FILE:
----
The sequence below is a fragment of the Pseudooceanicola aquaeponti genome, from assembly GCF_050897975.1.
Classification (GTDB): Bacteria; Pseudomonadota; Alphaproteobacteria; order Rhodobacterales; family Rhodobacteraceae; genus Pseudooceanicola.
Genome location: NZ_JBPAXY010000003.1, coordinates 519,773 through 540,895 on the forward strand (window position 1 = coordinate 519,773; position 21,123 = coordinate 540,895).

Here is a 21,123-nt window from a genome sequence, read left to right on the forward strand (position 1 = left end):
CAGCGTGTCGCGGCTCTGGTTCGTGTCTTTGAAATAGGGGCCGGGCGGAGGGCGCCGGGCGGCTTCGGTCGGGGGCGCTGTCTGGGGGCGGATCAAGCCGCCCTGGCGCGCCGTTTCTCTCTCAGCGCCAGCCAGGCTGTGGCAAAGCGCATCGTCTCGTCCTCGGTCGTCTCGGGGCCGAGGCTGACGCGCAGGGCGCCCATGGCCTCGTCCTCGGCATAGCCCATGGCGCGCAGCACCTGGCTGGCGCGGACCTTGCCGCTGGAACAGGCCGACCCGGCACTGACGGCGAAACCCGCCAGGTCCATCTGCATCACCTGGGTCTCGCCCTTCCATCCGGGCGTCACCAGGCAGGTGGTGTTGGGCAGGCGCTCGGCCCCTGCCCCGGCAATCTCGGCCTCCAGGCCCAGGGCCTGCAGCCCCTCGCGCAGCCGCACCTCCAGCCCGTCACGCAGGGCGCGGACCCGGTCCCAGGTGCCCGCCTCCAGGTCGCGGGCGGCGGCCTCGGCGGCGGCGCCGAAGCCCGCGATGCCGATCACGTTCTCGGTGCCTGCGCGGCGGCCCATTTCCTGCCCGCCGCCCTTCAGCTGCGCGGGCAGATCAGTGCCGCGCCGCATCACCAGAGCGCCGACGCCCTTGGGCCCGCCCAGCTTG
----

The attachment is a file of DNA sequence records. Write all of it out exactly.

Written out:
The sequence below is a fragment of the Pseudooceanicola aquaeponti genome, from assembly GCF_050897975.1.
Classification (GTDB): Bacteria; Pseudomonadota; Alphaproteobacteria; order Rhodobacterales; family Rhodobacteraceae; genus Pseudooceanicola.
Genome location: NZ_JBPAXY010000003.1, coordinates 519,773 through 540,895 on the forward strand (window position 1 = coordinate 519,773; position 21,123 = coordinate 540,895).

Here is a 21,123-nt window from a genome sequence, read left to right on the forward strand (position 1 = left end):
CAGCGTGTCGCGGCTCTGGTTCGTGTCTTTGAAATAGGGGCCGGGCGGAGGGCGCCGGGCGGCTTCGGTCGGGGGCGCTGTCTGGGGGCGGATCAAGCCGCCCTGGCGCGCCGTTTCTCTCTCAGCGCCAGCCAGGCTGTGGCAAAGCGCATCGTCTCGTCCTCGGTCGTCTCGGGGCCGAGGCTGACGCGCAGGGCGCCCATGGCCTCGTCCTCGGCATAGCCCATGGCGCGCAGCACCTGGCTGGCGCGGACCTTGCCGCTGGAACAGGCCGACCCGGCACTGACGGCGAAACCCGCCAGGTCCATCTGCATCACCTGGGTCTCGCCCTTCCATCCGGGCGTCACCAGGCAGGTGGTGTTGGGCAGGCGCTCGGCCCCTGCCCCGGCAATCTCGGCCTCCAGGCCCAGGGCCTGCAGCCCCTCGCGCAGCCGCACCTCCAGCCCGTCACGCAGGGCGCGGACCCGGTCCCAGGTGCCCGCCTCCAGGTCGCGGGCGGCGGCCTCGGCGGCGGCGCCGAAGCCCGCGATGCCGATCACGTTCTCGGTGCCTGCGCGGCGGCCCATTTCCTGCCCGCCGCCCTTCAGCTGCGCGGGCAGATCAGTGCCGCGCCGCATCACCAGAGCGCCGACGCCCTTGGGCCCGCCCAGCTTG